Nevertheless, the idea is not the same as regards the statutory liens which constitute an entirely different concept –in contrast to the maritime lien- despite the fact they are enforced in the same way, by an action in rem. In particular, in order for a statutory lien to be enforced, the claimant must act very quickly because certain legal steps have to be taken. Particularly, delay in bringing an action in rem, thereby securing the statutory lien, will definitely prejudice the enforcement of a statutory lien since it may allow the vessel to be sold and further resold to new bona fide owner(s), thus defeating a subsequent action in rem. Consequently, if a sale is made before the commencement of proceedings, there exists no statutory lien nor the right to arrest the vessel. Thus, delay is obviously against the person who seeks recovery against the vessel. On the contrary, once the claimant issues proceedings and the statutory lien comes into existence, it identically attaches to the vessel and so although the vessel is sold, it can be arrested. A well-established principle in this respect, derives from the English decision in The Monica S [1967] 2 Lloyd’s Rep 113 where it was held that “[…] once a plaintiff has properly invoked that jurisdiction by bringing an action in rem […] he should […], despite a subsequent change of ownership of the res, be able to prosecute it through all its steps, up to and including judgment against the res, and payment of the amount of the judgment out of the proceeds […]“. This approach has been ratified by the Supreme Court of Cyprus in the case of Demetriou Pampos and others v The vessel S.S. SAPPHIRE SEAS (2000) 1 C.L.R. 1680 where the Supreme court indicated that where an action in rem is brought, the claimant can proceed in order to satisfy his claim against the res by a subsequent judicial sale of ship though a sale to a bona fide party has intervened. In particular, the eventualities forming ground of a statutory lien are those listed in article 1(1) of the English Admiralty Jurisdiction Act 1956 which is the law applicable in Cyprus by virtue of article 19(a) of the Courts of Justice Act N.14/60. At first, the judicially-established maritime liens are also included in the list of statutory liens. Further, retrieving from the aforesaid article, the most common statutory liens result out of:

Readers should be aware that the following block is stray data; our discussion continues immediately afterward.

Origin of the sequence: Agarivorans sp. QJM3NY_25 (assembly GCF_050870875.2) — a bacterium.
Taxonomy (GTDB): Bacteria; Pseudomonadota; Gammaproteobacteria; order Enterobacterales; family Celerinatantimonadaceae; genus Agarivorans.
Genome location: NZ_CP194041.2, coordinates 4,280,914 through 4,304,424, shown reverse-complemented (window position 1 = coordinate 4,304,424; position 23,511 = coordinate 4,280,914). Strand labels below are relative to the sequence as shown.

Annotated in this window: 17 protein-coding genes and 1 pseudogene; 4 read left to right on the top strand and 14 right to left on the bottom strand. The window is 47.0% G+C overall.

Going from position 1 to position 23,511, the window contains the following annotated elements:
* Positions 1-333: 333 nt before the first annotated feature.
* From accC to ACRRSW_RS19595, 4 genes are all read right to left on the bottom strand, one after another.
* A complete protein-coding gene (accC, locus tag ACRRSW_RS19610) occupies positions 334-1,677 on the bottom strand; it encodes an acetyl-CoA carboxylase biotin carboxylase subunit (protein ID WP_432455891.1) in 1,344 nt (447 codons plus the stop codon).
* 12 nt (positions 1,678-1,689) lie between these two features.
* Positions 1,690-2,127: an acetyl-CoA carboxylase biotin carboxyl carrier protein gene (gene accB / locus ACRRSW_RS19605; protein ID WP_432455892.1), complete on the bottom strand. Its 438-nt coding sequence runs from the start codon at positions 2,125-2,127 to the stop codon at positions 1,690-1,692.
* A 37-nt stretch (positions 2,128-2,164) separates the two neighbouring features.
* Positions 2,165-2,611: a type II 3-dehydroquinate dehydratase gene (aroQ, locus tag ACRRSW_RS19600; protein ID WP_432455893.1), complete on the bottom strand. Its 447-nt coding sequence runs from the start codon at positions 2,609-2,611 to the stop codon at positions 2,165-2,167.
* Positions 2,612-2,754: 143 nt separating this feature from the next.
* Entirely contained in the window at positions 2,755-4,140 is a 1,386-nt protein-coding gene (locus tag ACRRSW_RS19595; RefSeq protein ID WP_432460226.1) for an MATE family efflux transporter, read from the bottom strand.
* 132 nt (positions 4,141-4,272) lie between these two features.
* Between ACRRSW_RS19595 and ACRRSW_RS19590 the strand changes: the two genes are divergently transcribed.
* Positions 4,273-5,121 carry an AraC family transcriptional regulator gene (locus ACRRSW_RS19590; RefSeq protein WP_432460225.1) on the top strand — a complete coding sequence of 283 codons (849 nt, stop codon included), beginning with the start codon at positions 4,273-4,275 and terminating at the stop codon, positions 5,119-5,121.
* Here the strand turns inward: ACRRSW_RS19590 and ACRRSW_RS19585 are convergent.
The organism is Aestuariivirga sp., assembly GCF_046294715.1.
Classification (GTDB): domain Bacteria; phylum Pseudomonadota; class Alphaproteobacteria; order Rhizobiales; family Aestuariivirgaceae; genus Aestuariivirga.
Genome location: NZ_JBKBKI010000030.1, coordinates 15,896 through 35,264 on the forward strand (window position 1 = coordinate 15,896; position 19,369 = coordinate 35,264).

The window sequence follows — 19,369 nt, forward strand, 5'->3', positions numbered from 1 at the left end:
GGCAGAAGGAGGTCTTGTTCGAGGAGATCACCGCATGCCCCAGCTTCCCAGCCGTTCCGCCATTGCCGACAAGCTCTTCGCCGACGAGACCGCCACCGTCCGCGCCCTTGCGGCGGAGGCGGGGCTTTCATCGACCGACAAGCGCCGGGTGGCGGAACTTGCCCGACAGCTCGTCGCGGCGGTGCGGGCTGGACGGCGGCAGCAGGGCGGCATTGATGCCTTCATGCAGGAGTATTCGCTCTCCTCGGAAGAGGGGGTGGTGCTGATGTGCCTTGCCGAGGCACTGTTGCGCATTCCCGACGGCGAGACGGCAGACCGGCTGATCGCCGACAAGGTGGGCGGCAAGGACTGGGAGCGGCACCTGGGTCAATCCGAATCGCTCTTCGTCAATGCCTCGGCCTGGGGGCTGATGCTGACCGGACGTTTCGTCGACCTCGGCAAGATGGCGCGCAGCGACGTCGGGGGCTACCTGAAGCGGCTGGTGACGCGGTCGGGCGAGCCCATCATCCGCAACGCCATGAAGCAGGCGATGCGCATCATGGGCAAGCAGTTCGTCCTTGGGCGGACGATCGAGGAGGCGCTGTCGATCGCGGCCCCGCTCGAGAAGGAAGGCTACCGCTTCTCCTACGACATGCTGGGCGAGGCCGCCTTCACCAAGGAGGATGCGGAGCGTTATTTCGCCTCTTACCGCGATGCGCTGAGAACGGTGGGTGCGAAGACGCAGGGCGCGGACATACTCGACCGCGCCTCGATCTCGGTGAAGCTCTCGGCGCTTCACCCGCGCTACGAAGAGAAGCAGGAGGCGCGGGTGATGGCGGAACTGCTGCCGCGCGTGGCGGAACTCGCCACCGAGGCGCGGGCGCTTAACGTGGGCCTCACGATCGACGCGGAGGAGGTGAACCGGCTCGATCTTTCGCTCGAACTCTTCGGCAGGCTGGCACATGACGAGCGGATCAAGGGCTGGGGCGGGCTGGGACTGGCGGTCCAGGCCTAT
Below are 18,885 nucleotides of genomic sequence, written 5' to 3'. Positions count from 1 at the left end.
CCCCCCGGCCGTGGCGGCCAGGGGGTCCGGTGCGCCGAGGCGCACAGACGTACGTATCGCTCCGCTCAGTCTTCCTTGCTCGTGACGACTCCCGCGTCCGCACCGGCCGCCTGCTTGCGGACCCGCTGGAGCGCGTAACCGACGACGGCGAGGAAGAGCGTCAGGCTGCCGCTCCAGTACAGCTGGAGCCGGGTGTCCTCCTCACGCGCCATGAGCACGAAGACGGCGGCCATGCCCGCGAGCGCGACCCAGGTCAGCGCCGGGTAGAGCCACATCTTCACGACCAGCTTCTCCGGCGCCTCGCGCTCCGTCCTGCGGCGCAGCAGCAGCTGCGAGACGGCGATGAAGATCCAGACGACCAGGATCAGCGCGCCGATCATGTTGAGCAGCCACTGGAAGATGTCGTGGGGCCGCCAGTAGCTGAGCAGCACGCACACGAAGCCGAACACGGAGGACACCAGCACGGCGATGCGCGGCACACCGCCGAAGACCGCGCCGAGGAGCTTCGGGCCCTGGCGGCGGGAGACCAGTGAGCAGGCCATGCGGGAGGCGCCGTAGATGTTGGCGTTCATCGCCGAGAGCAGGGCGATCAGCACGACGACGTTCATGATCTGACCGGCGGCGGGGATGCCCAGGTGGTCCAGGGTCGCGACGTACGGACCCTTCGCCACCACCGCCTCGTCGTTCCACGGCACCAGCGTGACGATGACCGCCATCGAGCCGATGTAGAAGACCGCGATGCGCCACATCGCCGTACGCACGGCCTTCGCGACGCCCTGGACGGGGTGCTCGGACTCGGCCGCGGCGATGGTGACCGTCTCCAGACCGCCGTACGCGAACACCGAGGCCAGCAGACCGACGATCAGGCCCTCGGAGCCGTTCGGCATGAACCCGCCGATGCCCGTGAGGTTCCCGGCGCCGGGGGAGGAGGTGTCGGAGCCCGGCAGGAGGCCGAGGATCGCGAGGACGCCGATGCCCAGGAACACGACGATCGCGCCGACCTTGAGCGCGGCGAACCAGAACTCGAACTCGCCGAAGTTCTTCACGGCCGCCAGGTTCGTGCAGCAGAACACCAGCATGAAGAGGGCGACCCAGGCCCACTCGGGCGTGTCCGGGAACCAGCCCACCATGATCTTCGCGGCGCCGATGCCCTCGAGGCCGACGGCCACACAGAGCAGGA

• claims to the -whole or partial- possession or ownership of a vessel
  • claims regarding to mortgages of or charges on a vessel or a share of it
  • claims for damages received by a vessel
  • claims for loss of life or personal injuries
  • claims for loss or damage to the carried goods
  • claims arising out of agreements relating to the carriage of goods in a ship
  • claims arising out of agreements relating to the use of hire of a ship
  • claims for towage
  • claims for pilotage
  • claims in relation to goods or materials supplied
  • claims in respect of the construction, repair or equipment of the vessel
  • claims falling within the meaning of general average
  • claims for forfeiture or condemnation

In principle, a vessel against which an action in rem has been brought is entrapped and cannot avoid the execution of a potential judgment for the awarded sum. Essentially, any claim brought on the basis of a maritime lien is always secured. On the counter side, however, any claim giving rise to a statutory lien must be brought very quickly in order to ensure that the lien will attach the vessel as in the case of a maritime lien. Therefore, once jurisdiction has been properly invoked enforcing either a maritime or a statutory lien, a potential awarding judgment can be executed against the guilty vessel. However, the crucial point remaining due is which claim has priority in case more than one claimants have acquired a judgment that can be executed against the vessel in any of the aforesaid ways.

Essentially, in determining the priorities over the various claims only the judgment creditors who have acquired a judgment against the res through an action in rem can claim for a priority against the proceeds of the sale of the vessel. Consequently, the judgment creditor of an in personam action cannot claim for such a priority. Identically, judgment issued by consent of the parties that has not been proven by evidence before the court, is regarded as in personam judgment even if the action had commenced in rem. This principle has been adopted by the Supreme Court of Cyprus in the case of Demetriou Pampos and others v The vessel S.S. SAPPHIRE SEAS (2000) 1 C.L.R. 1680.

Publish Date: 01 October, 2014
Antria Aristodimou Antria is an Advocate – Legal Consultant. Antria was born in Limassol. She obtained her LL.B degree from the University of Cyprus in June 2013 and her LL.M in Maritime Law from the University of Southampton in December 2014. Antria joined our firm in July 2014 ...